A third trend is “voluntourism,” the desire to do good while having fun. This appeals to both young Millennials and older Baby Boomers and can involve everything from spending time with a family in Cuba to helping clean up after hurricane damage in the Caribbean.
Multigenerational and “skip-generation” cruises are another key trend. Multigenerational cruising is grandparents, parents and kids traveling together (usually at Grandma and Grandpa’s expense) while skip-generation cruising means just the grandparents and grandkids (also at Grandma and Grandpa’s expense).
And, of course, there’s river cruising and expeditionary cruising, the two fastest growing sectors of the industry. River cruising is synonymous with Viking, and all you have to do is read the Case Study and Executive Interview in this edition to find out all about it. As for expeditionary cruises, they reflect the growing desire among all age groups to visit exotic locations like Antarctica where you can have a transformational experience.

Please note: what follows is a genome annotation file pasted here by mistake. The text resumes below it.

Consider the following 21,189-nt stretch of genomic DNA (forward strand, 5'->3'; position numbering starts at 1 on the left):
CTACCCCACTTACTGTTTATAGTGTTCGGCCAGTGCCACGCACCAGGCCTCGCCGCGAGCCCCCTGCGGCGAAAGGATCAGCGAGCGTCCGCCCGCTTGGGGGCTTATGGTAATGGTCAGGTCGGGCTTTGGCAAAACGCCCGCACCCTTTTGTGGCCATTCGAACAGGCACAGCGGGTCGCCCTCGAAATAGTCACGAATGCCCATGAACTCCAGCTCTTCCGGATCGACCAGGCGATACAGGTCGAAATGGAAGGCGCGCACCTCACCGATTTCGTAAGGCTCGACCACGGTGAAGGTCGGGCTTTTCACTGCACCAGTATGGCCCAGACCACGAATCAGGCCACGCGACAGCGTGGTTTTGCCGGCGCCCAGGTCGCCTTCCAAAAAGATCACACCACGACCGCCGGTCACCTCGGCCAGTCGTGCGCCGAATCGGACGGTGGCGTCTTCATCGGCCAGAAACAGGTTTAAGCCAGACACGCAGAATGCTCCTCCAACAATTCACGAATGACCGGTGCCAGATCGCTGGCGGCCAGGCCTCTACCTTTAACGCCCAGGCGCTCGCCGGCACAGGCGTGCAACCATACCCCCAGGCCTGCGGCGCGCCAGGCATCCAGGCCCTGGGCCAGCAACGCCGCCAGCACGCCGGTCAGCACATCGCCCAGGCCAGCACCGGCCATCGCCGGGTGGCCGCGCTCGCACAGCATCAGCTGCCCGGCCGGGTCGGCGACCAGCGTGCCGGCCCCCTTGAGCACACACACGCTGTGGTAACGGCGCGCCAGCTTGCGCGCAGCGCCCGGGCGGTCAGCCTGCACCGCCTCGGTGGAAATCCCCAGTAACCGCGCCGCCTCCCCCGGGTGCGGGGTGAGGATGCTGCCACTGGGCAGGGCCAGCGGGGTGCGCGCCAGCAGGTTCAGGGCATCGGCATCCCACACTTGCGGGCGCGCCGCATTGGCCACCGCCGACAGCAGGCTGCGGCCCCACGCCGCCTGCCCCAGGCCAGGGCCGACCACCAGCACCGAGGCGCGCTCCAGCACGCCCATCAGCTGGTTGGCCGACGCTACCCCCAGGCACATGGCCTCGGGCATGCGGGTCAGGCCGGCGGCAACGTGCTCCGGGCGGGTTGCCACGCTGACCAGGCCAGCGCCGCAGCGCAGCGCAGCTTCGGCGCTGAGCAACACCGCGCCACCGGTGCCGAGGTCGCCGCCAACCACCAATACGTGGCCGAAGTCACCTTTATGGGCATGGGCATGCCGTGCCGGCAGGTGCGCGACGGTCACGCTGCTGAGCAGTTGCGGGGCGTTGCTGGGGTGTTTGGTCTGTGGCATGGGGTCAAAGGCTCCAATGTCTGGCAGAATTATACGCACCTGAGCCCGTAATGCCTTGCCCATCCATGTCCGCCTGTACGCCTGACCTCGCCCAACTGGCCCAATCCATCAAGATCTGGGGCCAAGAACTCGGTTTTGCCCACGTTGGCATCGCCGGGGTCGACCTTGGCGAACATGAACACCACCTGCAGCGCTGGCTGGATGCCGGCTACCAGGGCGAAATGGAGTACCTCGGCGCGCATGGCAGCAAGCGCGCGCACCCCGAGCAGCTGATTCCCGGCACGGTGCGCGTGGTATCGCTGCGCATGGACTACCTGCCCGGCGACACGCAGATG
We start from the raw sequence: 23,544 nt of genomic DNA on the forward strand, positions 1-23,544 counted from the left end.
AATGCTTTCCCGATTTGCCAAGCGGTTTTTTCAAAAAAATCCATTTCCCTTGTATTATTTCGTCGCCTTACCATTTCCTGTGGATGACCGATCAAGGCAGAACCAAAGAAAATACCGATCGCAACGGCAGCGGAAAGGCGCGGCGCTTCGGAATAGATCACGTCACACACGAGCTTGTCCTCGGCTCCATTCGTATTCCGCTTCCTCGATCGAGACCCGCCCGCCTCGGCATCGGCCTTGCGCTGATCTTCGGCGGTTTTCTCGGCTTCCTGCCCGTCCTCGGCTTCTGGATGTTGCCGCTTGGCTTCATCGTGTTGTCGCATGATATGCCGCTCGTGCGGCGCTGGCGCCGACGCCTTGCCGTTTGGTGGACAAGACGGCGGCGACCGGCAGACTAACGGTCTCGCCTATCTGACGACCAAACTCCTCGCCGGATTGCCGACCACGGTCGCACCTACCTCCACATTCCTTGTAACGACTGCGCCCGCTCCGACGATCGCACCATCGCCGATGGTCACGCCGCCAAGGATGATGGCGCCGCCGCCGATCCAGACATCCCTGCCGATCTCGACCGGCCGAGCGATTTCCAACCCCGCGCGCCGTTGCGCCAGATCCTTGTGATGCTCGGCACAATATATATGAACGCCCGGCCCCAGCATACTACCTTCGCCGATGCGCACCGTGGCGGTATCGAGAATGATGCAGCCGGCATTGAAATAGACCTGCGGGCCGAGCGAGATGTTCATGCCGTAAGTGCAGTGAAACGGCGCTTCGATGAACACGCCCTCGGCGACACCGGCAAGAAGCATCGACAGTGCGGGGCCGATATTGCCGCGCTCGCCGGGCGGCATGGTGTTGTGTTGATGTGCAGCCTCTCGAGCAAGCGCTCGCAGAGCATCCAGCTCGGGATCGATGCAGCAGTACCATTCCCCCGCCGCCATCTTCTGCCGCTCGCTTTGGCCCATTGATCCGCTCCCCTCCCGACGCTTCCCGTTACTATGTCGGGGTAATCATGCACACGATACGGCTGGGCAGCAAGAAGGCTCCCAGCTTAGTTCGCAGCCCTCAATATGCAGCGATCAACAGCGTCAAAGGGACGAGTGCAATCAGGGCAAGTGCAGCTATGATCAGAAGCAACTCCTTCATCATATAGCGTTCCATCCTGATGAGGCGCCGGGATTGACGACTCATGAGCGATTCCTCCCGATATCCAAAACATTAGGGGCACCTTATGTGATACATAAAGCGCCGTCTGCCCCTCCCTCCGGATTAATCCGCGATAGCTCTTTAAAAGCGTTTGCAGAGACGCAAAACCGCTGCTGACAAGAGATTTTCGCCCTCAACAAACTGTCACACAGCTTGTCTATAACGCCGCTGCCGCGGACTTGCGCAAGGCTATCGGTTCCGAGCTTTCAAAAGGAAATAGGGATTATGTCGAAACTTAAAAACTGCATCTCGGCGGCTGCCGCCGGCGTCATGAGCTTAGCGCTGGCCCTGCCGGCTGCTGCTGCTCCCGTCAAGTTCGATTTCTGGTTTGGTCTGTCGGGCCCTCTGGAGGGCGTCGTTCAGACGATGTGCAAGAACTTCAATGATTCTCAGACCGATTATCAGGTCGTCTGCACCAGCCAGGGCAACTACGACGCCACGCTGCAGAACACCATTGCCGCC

The Big Three
Which brings us to the fun part: How to make money from all this activity. The big three publicly traded cruise companies – Carnival (CCL), Royal Caribbean (RCL) and Norwegian (NCLH) – all had good years in 2017, but the one to own is Royal. Its stock was up 45 percent last year, easily beating the averages and its peers and right up there with some of the high-flying technology names.
In its recently released fourth quarter earnings statement, RCL reported 2017 earnings of $1.6 billion on revenues of $8.8 billion for a nifty margin of 18 percent. Even better, it achieved its three-year “Double-Double” goal of doubling earnings per share by 2017 and boosting return on invested capital (ROIC) to over ten percent.